‘carbon pollution’ and the repeal of the carbon tax

As far as I can understand the situation, the Labor Party in Opposition is not really sure about what to do with respect to the proposed repeal of the carbon tax. There are those who say that the election result shows that Labor should abandon the tax, and allow the repeal to go through.Their position is the classic ‘mandate’ one: the Coalition campaigned hard on repeal (undeniable), which was a central aspect of its election policy for a long time (undeniable), the Coalition won the election, so it has  a mandate.

It is unusual to see members of an Opposition argue like this, and that some are doing so now points, at least to me, to their view that the carbon tax was a bad idea when it was created, and is an even worse one now. I think they’re right, for two obvious reason. The first is that any  reduction in carbon dioxide in the atmosphere brought about by the successful implementation of such a tax would not be discernible even in thirty years. The second is that the role of carbon dioxide in ‘global warming’ appears increasingly to have been over-emphasised, so that the need to tax the production of carbon dioxide seems much less evident.

A rival view is that Labor should stick to its policies, because not to do so would be to suggest that it had no backbone. What will Labor supporters think, so the cry goes, if the party backs away from what its former leader called ‘the greatest moral, economic and social challenge to humanity’ — or something like that? That one puzzles me for two reasons. The first is that parties in government can’t always be right about everything (something Nicola Roxon said in her celebrated speech), and there are times where one should back away from a past policy, transmuting it, if one can, into something more timely.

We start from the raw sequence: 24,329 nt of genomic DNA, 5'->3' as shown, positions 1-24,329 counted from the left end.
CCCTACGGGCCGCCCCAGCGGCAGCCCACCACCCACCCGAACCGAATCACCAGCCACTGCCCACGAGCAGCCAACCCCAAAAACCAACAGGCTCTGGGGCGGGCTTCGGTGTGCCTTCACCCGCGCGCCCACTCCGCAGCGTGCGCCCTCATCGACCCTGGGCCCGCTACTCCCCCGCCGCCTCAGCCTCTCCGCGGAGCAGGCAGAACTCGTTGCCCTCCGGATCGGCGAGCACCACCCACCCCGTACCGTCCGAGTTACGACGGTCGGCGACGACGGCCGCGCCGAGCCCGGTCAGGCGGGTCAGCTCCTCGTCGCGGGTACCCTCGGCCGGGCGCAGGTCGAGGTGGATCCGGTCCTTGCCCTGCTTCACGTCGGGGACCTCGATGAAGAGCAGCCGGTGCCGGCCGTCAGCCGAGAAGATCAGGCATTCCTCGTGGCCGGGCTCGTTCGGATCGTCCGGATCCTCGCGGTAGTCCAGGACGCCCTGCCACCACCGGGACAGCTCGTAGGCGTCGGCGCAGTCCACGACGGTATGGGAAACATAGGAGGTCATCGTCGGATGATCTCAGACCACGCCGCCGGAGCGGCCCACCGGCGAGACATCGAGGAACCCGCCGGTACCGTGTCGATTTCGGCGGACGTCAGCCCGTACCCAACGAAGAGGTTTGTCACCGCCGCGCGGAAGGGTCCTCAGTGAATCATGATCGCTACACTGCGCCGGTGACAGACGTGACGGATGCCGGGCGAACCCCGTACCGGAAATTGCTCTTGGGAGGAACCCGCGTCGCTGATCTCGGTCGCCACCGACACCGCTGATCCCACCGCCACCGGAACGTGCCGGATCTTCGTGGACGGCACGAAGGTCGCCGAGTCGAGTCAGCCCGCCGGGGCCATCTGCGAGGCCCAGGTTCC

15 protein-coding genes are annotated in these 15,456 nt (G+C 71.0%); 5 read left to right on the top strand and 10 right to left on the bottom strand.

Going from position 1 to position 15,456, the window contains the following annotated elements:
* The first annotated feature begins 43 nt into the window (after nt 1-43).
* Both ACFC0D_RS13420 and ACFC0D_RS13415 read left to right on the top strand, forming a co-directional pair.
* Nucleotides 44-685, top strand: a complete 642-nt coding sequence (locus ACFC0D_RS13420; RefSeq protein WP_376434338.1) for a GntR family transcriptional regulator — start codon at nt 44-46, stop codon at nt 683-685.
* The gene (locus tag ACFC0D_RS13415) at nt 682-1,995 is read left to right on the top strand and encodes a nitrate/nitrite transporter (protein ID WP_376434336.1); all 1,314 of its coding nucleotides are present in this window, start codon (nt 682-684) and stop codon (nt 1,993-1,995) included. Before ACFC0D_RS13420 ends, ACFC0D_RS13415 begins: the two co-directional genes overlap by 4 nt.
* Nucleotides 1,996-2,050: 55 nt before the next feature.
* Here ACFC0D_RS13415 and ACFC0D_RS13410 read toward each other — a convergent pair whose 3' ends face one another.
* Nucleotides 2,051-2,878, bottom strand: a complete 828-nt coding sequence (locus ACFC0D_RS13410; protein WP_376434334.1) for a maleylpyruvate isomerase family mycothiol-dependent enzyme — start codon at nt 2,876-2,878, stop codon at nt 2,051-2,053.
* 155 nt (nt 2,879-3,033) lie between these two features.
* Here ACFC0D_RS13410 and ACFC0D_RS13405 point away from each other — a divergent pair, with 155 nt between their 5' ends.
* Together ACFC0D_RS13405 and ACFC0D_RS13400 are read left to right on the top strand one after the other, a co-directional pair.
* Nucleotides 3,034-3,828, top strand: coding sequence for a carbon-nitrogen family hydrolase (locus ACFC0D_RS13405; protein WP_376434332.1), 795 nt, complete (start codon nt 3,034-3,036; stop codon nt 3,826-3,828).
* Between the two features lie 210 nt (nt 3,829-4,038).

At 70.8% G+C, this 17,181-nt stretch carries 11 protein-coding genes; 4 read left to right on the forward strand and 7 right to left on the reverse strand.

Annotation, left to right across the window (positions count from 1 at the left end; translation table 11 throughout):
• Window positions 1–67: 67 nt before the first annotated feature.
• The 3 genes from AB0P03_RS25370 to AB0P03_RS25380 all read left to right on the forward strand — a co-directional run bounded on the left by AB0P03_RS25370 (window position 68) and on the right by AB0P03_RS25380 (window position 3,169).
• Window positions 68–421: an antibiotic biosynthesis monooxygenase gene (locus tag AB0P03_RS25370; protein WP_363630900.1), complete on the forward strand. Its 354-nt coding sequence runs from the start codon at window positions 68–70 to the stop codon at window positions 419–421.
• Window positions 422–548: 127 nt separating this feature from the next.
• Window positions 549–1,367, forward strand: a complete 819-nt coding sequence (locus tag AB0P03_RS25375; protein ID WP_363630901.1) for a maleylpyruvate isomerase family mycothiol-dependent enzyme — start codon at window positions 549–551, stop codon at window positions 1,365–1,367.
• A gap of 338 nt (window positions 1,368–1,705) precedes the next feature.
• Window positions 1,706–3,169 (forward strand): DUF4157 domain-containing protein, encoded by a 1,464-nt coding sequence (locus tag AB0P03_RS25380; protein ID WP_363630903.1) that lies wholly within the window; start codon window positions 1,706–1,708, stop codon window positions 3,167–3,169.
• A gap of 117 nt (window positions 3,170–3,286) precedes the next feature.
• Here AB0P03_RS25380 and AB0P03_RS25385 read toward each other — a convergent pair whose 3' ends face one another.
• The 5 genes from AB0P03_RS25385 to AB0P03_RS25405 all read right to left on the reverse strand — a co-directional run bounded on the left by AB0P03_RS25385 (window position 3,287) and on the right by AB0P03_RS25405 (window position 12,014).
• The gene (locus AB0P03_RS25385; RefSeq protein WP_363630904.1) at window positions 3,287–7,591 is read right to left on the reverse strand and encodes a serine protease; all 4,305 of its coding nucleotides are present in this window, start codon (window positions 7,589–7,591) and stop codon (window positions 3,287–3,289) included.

The second cause of puzzlement is that the carbon tax was never something central either to Labor’s past history or its present set of principles. It was a piece of supposed international do-goodery, in which Australia either showed the world  what ought to happen, or showed that it was on the side of other international do-gooders. You couldn’t easily link it to the problems of the working class, or the need to reduce inequities in Australian society, or the needs of the disabled and their carers.

In fact, the carbon tax was, on the face of it, something likely to make the conditions of Labor’s poorer supporters worse, rather than better. The supposed trade-off, in handouts, was never going to compensate people for the increasing cost of everything, given that energy is a fundamental element in the price of everything we buy. Increase the price of energy, and there is a nasty multiplier there. Those interested in  conserving Labor’s support within the poorest third of Australian society would surely be hostile to any such tax.

Repeal opponents inside the Opposition do include a few true believers, who believe that they know about the science and believe also that the science say that even if there has been a pause in the warming it is still hotter than it used to be, and one day it will get hotter still, and we’ll all fry.

Another element in all this is the likelihood that the Government will have the numbers to repeal the tax anyway, come June next year. So why spend energy in defending something that no one likes anyway, and will go down the legislative gurgler in a few months? Put all this together and you have a real dilemma, and Mr Shorten seems not to have worked out what best to do. He has some time to decide, because Parliament has yet to meet, and there won’t be a serious debate on the issue until next year.

But I thought it might be good to ask him, and others like him in the Opposition, to stop talking about ‘carbon pollution’. Yes, I know that it was in the title of the bills that were to usher in the Emissions Trading Scheme (the Carbon Pollution Reduction Scheme Bills of 2009 and 2010), but it was a use of language that George Orwell would have called ‘Newspeak’. I thought it offensive at the time, because it was nonsensical, and bills ought not to have nonsensical titles.

The Leader of the Opposition needs to know that carbon is a solid, not a gas. The relevant gas is carbon dioxide. It is not a pollutant, but the life support of all plants and animals. Yes, like any other good thing, it can be harmful in certain situations. Human beings will die if they have to breathe nothing but carbon dioxide, despite its importance to life. They will also die if they have nothing but nitrogen to breathe, and yet nitrates are an important fertiliser.

Defend the tax by all means, if you must, but for heaven’s sake find language to do so that is not so empty of meaning, and so plainly ignorant and deceptive. Language is not trivial.

Join the discussion 4 Comments

  • Patrick says: